The Forgotten Weekend Florida Vacation Spot

When people schedule their Gulf Coast Florida vacations, very few consider Punta Gorda as a town to stop.  The nearest beach is over thirty-minutes away.  There are no famous historical landmarks.  But they may be making a mistake.

PUNTA GORDA, county seat for Charlotte County, sits at the mouth of the Peace River and at the start of massive Charlotte Harbor.  Conveniently located just off I-75 and US41, the town is usually identified for its fishing and boating, not its restaurants and hotels, wilderness tours and entertainment.

In 2004 Hurricane Charley rammed downtown with 145-mph winds, destroying the old hotels and causing a redevelopment of the area.  The beautiful waterfront Victorian houses survived the storm, some of them turning into neat restaurants.

The Charlotte Convention Center, where my parents put on shows, is now surrounded by three new highly rated hotels: Four Points Harborside (941-637-6770);Wyvern Punta Gorda (941-639-7700); and Spring Hill Suites Harborside (941-347-4224).  Seafood restaurants and tiki bars stand by the marinas, and until the Co-Vin hit, downtown has so many cute bars and taverns, the Chamber held a walk-run bar hop every night.

The new Punta Gorda resorts have waterfront facilities.

Along the waterfront is large Gilchrist Park, named after the early pioneer Albert Gilchrist who rose to become Governor of Florida.  Further west, you can not miss FISHERMAN’S VILLAGE, extending out into Charlotte Harbor with restaurants, shops, rental suites, and a huge marina.  Just before the Village entrance at 900 Marion is the 17,000 square foot MILITARY HERITAGE MUSEUM.

Fisherman’s Villages has shops, restaurants, suites, and tour boats.

At the Village is located KING FISHER FLEET (941-639-0959), which operates fishing charters, boat tours to the islands of Charlotte Harbor, and sunset cruises. If you would like to tour up the Peace River, WILDERNESS BOAT TOURS (317-997-4639) on Nesbit Street by the waterfront Laishley Crab House.  Once you leave town, the river’s natural attractions appear.

If you drive west from the Village you will enter the upscale Punta Gorda Isles development which contains PONCE DE LEON HISTORIC PARK, a tribute to the Florida explorer’s 1521 visit to the area.  No one really knows the exact spot in Southwest Florida where de Leon met his fate by a poisoned Calusa arrow.

With the river and Charlotte Harbor, boating rules in this town.

Punta Gorda is so nicely compact that every block seems to have an interesting building. Walk along Retta Esplanade and Gilchrist Park toward Fisherman’s Village and you will pass a row of beautiful Victorian houses built in the 1890’s by the town leaders, many converted in recent times into quality restaurants, which make good use of large verandas, courtyards, and water views.

The compactness of Punta Gorda helps its night activities.

Turn inland and the commercial district is filled with 1920s structures. The 1923 COUNTY COURTHOUSE, the 1927 WOMENS CLUB, and more.  Punta Gorda is one of those towns that has covered most of its downtown empty walls with impressive murals that tell the story of the town.  These murals are a photographic op for most visitors and provide a unification to the area.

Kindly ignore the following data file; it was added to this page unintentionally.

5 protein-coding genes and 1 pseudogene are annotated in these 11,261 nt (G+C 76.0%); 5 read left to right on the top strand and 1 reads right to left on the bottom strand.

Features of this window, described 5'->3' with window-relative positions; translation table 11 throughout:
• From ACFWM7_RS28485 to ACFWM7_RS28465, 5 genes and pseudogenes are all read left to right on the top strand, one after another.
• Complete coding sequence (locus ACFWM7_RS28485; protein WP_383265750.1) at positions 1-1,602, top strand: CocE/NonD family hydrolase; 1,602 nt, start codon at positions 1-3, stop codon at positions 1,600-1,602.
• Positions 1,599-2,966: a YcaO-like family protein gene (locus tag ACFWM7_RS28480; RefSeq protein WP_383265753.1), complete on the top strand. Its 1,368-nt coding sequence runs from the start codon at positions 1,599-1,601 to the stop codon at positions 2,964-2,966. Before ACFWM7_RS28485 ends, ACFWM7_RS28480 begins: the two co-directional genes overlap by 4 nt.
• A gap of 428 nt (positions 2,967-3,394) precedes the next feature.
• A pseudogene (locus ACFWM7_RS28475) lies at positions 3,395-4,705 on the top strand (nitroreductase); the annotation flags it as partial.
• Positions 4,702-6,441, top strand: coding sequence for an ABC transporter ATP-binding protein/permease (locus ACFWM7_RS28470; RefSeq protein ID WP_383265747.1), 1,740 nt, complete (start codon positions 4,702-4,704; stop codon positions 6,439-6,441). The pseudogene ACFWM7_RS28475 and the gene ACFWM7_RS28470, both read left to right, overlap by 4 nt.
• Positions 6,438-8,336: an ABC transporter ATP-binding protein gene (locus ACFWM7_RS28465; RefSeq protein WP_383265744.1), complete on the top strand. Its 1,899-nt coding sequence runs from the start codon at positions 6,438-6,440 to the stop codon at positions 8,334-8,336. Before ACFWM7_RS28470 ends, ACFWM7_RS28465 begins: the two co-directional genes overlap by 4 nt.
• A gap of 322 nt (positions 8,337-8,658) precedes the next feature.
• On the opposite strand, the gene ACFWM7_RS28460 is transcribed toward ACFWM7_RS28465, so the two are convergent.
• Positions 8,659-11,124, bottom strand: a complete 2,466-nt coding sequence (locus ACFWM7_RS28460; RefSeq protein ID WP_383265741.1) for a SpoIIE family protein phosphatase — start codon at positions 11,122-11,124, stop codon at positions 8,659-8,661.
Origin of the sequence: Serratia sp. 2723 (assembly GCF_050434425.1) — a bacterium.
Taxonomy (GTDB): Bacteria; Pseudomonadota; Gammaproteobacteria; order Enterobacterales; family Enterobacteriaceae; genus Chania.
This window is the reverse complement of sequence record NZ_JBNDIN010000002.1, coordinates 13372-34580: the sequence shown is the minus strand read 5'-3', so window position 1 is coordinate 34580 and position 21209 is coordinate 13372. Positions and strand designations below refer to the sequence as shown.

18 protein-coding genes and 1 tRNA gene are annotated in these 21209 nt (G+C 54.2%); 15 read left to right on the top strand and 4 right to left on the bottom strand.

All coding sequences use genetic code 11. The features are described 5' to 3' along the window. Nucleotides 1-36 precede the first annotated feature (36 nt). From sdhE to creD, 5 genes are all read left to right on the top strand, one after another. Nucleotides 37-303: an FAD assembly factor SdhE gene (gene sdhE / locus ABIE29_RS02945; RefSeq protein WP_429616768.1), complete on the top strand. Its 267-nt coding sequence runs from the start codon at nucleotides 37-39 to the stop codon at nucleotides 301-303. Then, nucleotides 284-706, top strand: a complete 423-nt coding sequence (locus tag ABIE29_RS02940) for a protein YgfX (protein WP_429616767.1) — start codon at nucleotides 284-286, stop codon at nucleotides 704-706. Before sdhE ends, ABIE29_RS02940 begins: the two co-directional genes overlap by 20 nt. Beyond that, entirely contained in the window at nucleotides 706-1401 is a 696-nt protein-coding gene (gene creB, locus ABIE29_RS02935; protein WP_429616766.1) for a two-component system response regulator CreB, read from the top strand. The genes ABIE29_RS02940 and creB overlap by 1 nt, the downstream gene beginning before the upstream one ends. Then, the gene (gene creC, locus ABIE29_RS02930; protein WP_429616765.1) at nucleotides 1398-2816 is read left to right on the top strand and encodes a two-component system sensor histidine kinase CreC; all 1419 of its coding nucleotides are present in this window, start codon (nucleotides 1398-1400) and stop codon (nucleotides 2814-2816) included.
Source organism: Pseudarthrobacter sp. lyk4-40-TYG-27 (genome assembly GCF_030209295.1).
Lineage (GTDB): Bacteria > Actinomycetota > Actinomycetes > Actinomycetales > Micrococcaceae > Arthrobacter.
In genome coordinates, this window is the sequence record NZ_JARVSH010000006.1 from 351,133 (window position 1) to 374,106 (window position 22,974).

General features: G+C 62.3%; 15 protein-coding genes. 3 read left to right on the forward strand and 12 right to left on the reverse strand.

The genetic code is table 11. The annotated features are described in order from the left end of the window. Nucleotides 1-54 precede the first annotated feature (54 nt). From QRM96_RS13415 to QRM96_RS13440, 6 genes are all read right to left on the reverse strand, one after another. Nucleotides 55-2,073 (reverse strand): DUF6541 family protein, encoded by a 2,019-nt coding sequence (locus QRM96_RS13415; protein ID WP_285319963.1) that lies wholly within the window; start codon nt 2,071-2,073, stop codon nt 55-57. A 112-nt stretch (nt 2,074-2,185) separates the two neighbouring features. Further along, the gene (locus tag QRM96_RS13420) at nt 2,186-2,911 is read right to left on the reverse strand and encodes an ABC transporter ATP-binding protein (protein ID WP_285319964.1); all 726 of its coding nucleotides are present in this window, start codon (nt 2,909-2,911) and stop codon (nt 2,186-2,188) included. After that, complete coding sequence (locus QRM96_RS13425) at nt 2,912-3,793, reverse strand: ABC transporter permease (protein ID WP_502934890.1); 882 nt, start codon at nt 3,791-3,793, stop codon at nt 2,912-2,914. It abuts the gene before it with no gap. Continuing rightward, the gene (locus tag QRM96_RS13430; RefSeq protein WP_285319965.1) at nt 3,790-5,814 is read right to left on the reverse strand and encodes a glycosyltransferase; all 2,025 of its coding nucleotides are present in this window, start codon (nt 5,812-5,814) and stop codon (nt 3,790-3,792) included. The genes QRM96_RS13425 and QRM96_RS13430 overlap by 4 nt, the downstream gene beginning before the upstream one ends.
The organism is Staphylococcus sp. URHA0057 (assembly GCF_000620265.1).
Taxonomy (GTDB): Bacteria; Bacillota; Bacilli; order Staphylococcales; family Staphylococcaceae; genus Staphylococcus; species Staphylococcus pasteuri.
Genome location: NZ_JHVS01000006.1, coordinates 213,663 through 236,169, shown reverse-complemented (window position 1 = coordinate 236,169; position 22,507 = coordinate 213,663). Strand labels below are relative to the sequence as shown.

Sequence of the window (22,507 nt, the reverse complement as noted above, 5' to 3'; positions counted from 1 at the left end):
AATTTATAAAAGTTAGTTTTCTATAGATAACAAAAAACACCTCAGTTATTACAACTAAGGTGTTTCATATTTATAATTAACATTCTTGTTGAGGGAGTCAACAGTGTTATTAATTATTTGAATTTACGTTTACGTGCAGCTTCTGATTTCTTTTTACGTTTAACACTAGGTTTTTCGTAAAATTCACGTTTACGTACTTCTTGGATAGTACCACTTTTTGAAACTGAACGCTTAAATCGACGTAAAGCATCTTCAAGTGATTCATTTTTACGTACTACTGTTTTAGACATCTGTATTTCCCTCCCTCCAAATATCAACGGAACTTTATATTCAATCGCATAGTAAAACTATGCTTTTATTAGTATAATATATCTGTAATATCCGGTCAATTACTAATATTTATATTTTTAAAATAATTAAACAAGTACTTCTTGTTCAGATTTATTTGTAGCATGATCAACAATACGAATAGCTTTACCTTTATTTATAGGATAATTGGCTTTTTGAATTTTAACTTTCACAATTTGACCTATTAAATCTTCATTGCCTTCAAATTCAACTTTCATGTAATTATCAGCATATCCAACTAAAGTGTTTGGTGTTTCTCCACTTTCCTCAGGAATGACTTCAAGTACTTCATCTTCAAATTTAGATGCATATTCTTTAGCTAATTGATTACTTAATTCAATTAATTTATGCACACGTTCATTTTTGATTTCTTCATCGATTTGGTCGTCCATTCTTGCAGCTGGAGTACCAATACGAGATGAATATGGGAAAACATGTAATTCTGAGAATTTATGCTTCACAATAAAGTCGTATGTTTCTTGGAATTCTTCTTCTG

Beautiful murals boost the facade of older shops.

Small restaurants, bars, and shops have filled up most of the older buildings. Across from the historic 1926 SMITH ARCADE is the transplanted 1886 shed-like ISAAC TRABUE COTTAGE, home of the farmer-fisherman who started the town. He=is desire to have the town named after him failed, but at least his house was moved into a more prominent spot.

There is more to see and do in Punta Gorda. Besides several historic parks outside downtown, south on US41 is the MUSCLE CAR CITY MUSEUM, a collection of over 200 of the most famous and collectible vehicles in US auto history.

For those who prefer the nature, most of Eastern Charlotte County is the 67 million acres of the BABCOCK RANCH PRESERVE (800-500-5583). This is not just a functioning ranch with cattle, it is a great sport to hike and hunt (in season) and fish and take a long tour into the wilderness.  This vast landscape is home to boars, black bear, bobcats, panthers, and herds of deer.

Babcock is not an amusement park tour.

And if you prefer animals of an African or Asian kind, off FL31 and the Babcock area is the OCTAGON WILDLIFE SANCTUARY (239-543-1130), one of the Florida’s most respected refuges for unwanted big cats and other creatures.

The front door sign tells you about some of the residents.

That looks like a place worthy of a visit. Punta Gorda will be just one of many places in my Driving Tours of the Florida West Coast paperback to be released later this year.

About floridatraveler

Historian and travel writer M. C. Bob Leonard makes the Sunshine State his home base. Besides serving as content editor for several textbook publishers and as an Emeritus college professor, he moderates the FHIC at www.floridahistory.org
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